VPR News

The Vermont Legislature didn't technically adjourn the legislative session Friday. But House Speaker Mitzi Johnson said her chamber won't be returning to the Statehouse again until 2020, which means paid leave and minimum wage bills are dead for 2019.
Toby Talbot / AP

Compromise Eludes House and Senate Democrats On Paid Leave, Minimum Wage

After winning supermajorities in both chambers of the Vermont Legislature last fall, House and Senate Democrats have failed to deliver on the two issues that many voters in their party elected them to pass.

Read More

Subscribe To The VPR News Podcast

Sen. Bernie Sanders speaking at his first campaign rally in Vermont since annoucing his second presidential bid.
Liam Elder-Connors / VPR

Months after announcing his second presidential bid, Sen. Bernie Sanders held his first Vermont rally on the steps of the state capitol on Saturday.

City officials estimated that between 1,500 and 2,000 people attended the rally.

A tri-panel picture, from left the Vermont Senate chamber, center is Gov. Phil Scott, and right is an empty Vermont House chamber.
From left: Meg Malone, Peter Hirschfeld, Meg Malone / VPR File

Vermont's 2019 legislative session has (sort of) come to a close. We look back on what ultimately happened to a number of bills that generated conversation over these past months — as well as ones you may not have heard as much about.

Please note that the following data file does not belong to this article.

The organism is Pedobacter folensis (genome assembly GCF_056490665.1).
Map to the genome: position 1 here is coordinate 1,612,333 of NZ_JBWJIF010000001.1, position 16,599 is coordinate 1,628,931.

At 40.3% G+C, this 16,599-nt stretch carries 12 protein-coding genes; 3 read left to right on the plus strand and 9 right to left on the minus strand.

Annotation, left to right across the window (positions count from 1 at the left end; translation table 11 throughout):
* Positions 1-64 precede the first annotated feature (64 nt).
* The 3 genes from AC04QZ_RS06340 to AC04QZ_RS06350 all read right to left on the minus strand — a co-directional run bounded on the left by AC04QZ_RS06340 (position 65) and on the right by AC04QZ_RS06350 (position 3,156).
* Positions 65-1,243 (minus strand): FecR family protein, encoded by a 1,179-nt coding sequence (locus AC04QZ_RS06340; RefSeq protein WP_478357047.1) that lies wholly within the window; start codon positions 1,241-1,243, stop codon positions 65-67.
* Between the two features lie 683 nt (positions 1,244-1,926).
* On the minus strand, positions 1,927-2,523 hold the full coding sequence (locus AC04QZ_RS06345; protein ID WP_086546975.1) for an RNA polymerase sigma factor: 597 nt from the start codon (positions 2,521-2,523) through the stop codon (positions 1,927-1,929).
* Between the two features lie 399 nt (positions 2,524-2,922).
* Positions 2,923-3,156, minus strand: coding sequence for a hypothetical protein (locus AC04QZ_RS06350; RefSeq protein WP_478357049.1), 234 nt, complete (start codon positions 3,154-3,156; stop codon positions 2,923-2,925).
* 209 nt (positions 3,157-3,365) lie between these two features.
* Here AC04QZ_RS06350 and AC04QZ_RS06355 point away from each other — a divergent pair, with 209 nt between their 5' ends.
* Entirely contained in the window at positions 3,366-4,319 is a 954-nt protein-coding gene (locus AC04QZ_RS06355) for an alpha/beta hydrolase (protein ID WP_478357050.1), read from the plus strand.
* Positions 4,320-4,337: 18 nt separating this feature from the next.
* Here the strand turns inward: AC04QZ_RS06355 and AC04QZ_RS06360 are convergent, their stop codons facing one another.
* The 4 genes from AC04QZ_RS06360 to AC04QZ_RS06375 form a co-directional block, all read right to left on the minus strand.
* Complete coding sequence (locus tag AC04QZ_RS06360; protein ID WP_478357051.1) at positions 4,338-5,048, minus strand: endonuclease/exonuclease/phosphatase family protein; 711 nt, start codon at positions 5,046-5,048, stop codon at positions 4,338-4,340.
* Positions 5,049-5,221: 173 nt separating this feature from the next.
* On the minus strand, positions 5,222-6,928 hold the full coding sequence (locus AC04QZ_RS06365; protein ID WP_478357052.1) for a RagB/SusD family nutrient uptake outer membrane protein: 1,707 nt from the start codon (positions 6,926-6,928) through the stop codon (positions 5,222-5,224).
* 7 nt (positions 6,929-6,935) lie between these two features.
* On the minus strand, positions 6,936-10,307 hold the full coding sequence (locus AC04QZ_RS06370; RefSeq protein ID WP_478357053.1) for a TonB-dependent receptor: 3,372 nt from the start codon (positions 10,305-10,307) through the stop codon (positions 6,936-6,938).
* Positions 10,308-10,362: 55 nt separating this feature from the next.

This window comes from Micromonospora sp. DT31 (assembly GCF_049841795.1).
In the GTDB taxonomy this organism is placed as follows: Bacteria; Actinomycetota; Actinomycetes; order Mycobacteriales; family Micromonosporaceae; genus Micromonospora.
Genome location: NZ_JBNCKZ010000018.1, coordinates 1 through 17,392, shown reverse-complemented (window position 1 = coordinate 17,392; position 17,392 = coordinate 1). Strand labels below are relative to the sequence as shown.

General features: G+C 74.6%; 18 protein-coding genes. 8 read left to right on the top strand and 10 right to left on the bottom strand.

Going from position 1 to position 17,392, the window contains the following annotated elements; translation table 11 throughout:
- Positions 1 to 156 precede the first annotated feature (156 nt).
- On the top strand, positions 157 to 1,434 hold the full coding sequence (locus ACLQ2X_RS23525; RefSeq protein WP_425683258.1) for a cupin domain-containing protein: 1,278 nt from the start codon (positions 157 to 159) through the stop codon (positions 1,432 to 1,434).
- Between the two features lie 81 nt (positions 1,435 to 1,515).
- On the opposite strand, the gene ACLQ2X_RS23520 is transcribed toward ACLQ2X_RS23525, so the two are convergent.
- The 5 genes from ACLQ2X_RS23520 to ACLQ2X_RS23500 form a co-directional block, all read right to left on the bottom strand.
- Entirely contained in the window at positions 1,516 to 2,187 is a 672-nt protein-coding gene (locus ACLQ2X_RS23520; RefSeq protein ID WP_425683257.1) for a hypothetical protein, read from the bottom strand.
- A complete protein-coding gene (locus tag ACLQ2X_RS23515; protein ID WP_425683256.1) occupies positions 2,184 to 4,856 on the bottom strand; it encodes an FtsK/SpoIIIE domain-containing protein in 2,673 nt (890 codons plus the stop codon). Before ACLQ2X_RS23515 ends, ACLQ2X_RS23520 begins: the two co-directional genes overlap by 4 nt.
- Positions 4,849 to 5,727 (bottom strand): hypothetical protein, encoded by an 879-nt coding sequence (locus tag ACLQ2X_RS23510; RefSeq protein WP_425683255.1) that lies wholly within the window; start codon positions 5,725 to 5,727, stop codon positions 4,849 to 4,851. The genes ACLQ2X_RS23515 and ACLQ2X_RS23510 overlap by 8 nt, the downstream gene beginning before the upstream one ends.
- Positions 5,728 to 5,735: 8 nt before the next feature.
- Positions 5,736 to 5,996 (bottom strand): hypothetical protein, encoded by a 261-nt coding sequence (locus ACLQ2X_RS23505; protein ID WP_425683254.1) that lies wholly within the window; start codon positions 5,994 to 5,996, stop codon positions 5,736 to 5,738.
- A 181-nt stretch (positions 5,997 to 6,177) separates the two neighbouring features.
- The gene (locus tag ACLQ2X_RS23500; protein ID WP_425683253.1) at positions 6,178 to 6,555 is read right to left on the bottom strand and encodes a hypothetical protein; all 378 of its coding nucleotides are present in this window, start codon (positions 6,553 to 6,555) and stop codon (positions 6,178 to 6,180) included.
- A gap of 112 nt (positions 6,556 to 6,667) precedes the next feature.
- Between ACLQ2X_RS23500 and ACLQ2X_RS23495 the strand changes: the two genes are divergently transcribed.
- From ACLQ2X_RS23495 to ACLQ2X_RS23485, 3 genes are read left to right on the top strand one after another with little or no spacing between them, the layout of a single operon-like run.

Michael Pieciak
Hilary Niles / For VPR

Criminal fraud charges filed this week against four defendants over their involvement in an EB-5 investment scheme in the Northeast Kingdom are a step toward closure, according to Vermont Commissioner of Financial Regulation Michael Pieciak.

Vermont has 45 species of mosquitoes and all of them are pretty pesky.
CHBD / iStock

Live call-in discussion: They're annoying and they're headed our way. At any moment, you'll be outside and will hear the fateful buzzing of mosquitoes. Vermont Edition will get you prepared for the onslaught of this annoying insect. And maybe even find a reason to appreciate them.

More than 130 people in the U.S. die of an opioid overdose every day. One of the most effective ways to save lives is to get those struggling with addiction treated with medication to stop their cravings. But a loophole in federal law might block at least one new opioid-addiction drug from coming to market for years.

Many patients have to try several medications before finding one that works for them and that they can stick with.

Four years after implementing a policy to allow undocumented immigrants to obtain driver's licenses, Connecticut has seen a reduction in hit-and-run crashes and a steep decline in the number of people found guilty of unlicensed driving.

More than 50,000 undocumented immigrants in the state have taken written exams, vision tests and road tests to obtain driver's licenses, funneling several million dollars into the Connecticut Department of Motor Vehicles.

Looking up at the front of the Vermont Statehouse.
Angela Evancie / VPR File